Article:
Wal-Mart Asia CEO Scott Price is among the feature speakers participating in this year’s World Retail Congress event scheduled for March 19-21 in Singapore.
Price joined Walmart in 2009 and is listed on promotional materials for the event as a panelist to discuss the topic of, "Selling to the world’s most populous country: the perfect retail opportunity?" He oversees Walmart operations in China as well as Japan and India and is scheduled to appear with Andrew Wu, group president of the Chinese arm of luxury goods manufacturer LVMH and Kent Wong, managing director of Chow Tai Fook, an operator of jewelry stores in China.
Price and the others should have a lot to say as they share insights into future opportunities in the China, as well as challenges already faced and overcome. Walmart now operates nearly 400 stores in China and last fall acquired a majority stake in online retailer Yihaodian. The deal is expected to accelerate Walmart’s growth in China and e-commerce in China and Asia-Pacific overall is a key focus of the conference.
"While developed markets may see a plateauing of consumer demand, many areas in Asia are still in the development stage, and consumers are being offered opportunities that they have never had before," said Dato’ Dr. Jannie Chan, chairman of the Singapore Retailers Association. "As the world gets smaller, global brands are making their presence felt in more markets, consumers are travelling to more countries more easily and more affordably, and the internet has literally brought the world's retail stores to everyone's home. Consumers' appetites in Asia are whetted and far from saturated, ensuring further growth potential for Asian retail."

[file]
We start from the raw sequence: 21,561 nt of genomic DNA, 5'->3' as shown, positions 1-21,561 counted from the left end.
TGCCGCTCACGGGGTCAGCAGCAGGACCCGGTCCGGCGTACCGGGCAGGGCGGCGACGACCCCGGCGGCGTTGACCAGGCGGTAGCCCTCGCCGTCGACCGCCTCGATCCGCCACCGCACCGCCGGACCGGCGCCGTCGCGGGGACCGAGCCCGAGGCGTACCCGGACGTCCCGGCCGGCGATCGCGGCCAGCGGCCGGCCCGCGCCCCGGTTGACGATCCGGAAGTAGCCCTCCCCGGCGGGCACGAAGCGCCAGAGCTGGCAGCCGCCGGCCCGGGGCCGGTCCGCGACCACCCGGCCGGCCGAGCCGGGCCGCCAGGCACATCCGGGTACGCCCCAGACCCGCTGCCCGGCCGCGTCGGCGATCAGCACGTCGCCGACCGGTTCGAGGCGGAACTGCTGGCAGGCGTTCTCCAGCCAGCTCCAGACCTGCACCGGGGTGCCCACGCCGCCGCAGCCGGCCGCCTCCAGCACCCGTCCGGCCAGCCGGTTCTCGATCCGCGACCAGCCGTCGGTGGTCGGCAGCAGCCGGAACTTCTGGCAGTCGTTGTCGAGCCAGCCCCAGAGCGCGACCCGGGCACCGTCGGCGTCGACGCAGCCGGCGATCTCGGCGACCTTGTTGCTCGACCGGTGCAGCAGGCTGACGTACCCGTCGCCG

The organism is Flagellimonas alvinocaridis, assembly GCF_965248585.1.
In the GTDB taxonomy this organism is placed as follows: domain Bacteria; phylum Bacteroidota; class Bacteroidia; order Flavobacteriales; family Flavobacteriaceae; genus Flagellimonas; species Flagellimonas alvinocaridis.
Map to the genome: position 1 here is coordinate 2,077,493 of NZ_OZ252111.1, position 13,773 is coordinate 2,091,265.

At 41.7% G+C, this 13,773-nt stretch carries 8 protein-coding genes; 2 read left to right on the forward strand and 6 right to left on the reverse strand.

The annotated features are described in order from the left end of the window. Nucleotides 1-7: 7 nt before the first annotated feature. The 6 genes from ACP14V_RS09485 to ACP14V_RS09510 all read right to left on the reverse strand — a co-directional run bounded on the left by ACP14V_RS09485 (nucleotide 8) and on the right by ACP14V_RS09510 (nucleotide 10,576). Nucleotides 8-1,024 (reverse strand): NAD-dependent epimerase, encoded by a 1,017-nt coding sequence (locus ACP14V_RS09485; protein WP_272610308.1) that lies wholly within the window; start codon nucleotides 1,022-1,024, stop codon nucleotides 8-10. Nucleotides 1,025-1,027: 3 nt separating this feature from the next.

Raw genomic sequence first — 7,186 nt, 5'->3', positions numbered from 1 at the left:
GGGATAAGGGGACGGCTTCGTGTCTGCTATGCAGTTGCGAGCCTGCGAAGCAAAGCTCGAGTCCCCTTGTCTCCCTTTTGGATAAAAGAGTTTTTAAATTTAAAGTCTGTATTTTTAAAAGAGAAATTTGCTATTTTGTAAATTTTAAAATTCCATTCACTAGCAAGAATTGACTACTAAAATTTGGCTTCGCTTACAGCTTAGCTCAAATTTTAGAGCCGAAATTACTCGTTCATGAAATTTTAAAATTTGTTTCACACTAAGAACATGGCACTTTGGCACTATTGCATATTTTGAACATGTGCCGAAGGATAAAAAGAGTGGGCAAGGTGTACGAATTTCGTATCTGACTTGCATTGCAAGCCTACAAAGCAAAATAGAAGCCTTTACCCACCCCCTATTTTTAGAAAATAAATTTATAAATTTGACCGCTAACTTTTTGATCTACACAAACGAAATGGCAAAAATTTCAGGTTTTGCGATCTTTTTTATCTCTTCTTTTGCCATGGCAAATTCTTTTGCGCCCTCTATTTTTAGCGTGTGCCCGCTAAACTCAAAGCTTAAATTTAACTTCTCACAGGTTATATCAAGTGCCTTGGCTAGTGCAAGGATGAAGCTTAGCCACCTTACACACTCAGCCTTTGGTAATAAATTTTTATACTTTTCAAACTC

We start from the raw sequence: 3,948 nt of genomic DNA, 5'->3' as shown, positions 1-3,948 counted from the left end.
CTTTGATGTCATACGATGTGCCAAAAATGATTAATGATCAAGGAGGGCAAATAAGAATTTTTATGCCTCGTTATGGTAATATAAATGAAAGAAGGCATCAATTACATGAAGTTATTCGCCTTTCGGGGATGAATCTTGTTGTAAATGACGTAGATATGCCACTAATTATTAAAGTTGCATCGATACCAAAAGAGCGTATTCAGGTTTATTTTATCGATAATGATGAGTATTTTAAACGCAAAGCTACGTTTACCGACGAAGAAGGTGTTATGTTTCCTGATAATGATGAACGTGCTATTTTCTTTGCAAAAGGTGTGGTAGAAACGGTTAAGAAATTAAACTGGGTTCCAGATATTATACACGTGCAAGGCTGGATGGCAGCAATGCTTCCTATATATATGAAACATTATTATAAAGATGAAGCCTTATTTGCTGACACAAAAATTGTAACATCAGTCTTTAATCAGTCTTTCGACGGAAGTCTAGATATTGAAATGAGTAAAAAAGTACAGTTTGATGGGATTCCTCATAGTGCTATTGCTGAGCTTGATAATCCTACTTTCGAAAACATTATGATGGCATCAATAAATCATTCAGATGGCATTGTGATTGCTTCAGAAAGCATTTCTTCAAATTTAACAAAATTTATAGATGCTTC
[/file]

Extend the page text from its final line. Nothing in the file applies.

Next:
The appeal of e-commerce in many parts of Asia relates to relatively low penetration rates when in comes to Internet access.
"Large populations do not automatically translate to a large online retail market without the presence of widespread internet access," said As Lucy Van Den Heede, head of content for the World Retail Congress Asia Pacific.
While there are examples of world-leading internet access in Asia Pacific, with South Korea at 82.5% and Singapore at 75%, some of the largest Asian populations have low rates of access when compared to averages of developed countries globally. For example, in June 2012, 40.1% of China’s population had internet access while only 32.4% of Filipinos, 22.1% of Indonesians and 11.4